I just purchased a laptop last evening. It's been harder
to do this time than any point since I got my first computer.
There are so many new technologies out that it's a lot to shuffle
through. Consider that in the old days, you could look at a
few specs and know one computer was better than another. Sure
there were quality differences and software packages, but the
hardware was easy to figure out.
Between the Intel 486 and the Pentium 4, one could look at the
frequency (Mhz or Ghz) number for a rough idea that one processor
was faster than another. Then around 2006, they started
shipping multicore CPUs. That makes things a lot more
complicated. Most people didn't know what a core was.
Computer geeks even thought about SMP (symmentric multi-processing)
or multiple processors in a computer, not cores. Without
getting too crazy, a core is like a brain in the processor. A
multicore CPU means it's got more than one brain. The
computer can think about multiple problems at the same time.
It can do two different tasks at once like play a game and record a
To make matters more confusing, a multicore CPU doesn't mean
that it's twice as fast as a single core cpu (old ones). Two
nearly identical CPUs, one with 2 cores and another with 1 will not
mean the 2 core is twice as fast. There's a math formula to
figure out the actual best case performance, but I'll spare you
that. Worse yet, if you don't run two programs at once or you
don't use a multithreaded program (one program that can do more
than one thing at once), you don't get a lot of use out of a
multicore CPU. Windows, Mac OS and Linux can use them for
their own work.
Some consumers figured out sort of what a multicore CPU
was. Intel ran all those fun ads about multiplicity and what
not. Then they made major improvements in chip performance,
yet with lower frequency (mhz again). So the core 2 duo cpu
(a confusing name because the 2 is not the number of cores, but the
generation) seemed slower by numbers, but it was faster than
the pentium D it replaced (multicore stuff).
So consumers couldn't trust numbers anymore. How to tell
what is faster? Intel had this great idea to give them
numbers. Any number within the same range would mean a chip
is faster than the next. That led to other problems. A
350 might be faster than a 610. That's not intuitive.
To make matters worse, Intel would sell chips to computer companies
with some features missing.
As a consumer, I have to search intel's website to find out if
all the features are then when looking for a computer. Many
of them have weird names like hyperthreading or VT or execute
disable bit. Do most people even need these things?
Maybe. Hyperthreading is a hack intel came up with to trick a
processor into thinking it's got 2 brains (cores) when it has
1. This means two programs can run at the same time, but
slower than one program if you didn't have that feature. VT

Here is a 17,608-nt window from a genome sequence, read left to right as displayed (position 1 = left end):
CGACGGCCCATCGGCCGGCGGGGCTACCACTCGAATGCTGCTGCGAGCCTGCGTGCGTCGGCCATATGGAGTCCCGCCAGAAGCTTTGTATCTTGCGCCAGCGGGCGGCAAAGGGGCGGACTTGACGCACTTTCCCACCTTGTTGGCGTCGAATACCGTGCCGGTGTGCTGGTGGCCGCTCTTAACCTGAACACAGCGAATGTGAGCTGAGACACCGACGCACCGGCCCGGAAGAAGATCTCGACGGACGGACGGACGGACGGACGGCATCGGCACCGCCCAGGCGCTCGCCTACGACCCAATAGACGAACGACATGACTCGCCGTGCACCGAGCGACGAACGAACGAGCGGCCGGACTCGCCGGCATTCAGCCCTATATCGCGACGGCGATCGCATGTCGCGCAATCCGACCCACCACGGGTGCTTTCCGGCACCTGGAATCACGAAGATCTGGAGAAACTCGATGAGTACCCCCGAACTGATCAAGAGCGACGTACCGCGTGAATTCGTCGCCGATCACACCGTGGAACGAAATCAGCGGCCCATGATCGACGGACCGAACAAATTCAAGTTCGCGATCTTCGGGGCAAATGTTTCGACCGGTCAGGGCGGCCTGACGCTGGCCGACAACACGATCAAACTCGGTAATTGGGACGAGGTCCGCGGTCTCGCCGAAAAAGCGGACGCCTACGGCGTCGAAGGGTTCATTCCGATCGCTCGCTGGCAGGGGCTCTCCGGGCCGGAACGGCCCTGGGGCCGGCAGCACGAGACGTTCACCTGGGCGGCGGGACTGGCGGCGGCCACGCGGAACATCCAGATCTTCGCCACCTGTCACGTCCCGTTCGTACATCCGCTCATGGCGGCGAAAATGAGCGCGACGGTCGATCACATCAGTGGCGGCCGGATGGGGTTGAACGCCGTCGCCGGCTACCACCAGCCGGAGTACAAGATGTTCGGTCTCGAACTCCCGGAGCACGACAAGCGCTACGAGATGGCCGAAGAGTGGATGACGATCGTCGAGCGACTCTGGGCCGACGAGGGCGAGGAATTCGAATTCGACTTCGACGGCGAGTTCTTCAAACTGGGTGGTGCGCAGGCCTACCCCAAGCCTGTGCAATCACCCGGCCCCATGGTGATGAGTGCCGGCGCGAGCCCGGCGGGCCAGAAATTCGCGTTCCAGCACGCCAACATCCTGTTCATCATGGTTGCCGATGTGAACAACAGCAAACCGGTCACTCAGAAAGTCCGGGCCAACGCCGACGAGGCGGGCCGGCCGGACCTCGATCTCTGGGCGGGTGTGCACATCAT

is for virtualization. If you buy a highend version of
windows and want to use the XP compatibility mode, you need
this. Otherwise, it's only good for IT people. Finally,
execute disable bit is always a yes. It's a security feature
that stops some viruses and other bad programs from
So now the computer industry has found a way to make things even
more complicated. There is new technology where they combine
a graphics card (what makes the picture on the screen) and a
processor together. This is a great thing for people who
don't play games. It means your laptop will have better
battery life. The graphics power in these things is very low
compared to discrete graphics (separate video cards) and so they're
terrible for WoW, starcraft2 or portal 2. They can run these
games, but not fast. The other problem with these integrated
chips is that they are usually slower than chips without this
feature (especially on the AMD side). AMD has decided that
graphics power is more important than CPU power because many people
just watch movies or whatever and don't need CPU power. Intel
did the opposite and made the graphics just barely enough to watch
the latest high def video, but fast CPUs. Intel calls their
CPUs with this feature Sandybridge (the codename of the chip/core)
and AMD calls theirs fusion with 3 series.. A, E, C (fast to
So when buying a new computer, realize that every small laptop
under 14 inches probably has one of these new chips in there.
It's going to be not much faster than a 2 year old computer for CPU
power. If you buy a 15-17 inch laptop and it's intel,
you will probably get a core i3 or core i5 CPU with this feature
now. If it's an AMD, you may get it (A series) or a phenom II
CPU without it. The chips with it might be as slow as
1Ghz. The type of chip matters too.. i3 is <= i5 <= i7
for intel and c < e < a (no overlap)
The other big thing to look out for are solid state drives
(SSD). This is a replacement for hard drives which is what
your data is stored on (windows, your files, games, etc).
Hard drives use magnets and spinning disks to store
information. There are moving parts. You have to wait
for the litle read head to get back to where it needs to be (sort
of like a cassette tape, but faster) before it reads
data. SSD is faster for reading information (usually) because
it can go directly to the place something is rather than having the
moving parts. It's also said to be more reliable because
there are no moving parts. However, I've seen several go bad
so ignore those claims. Solder can go and they can only be
written to a fixed number of times in one spot. They do wear
out. They are expensive and smaller than hard
drives. If you don't need speed and you have a lot of movies,
music, games, etc stick with hard drives. Eventually SSD will
be better, but it's still fairly new technology.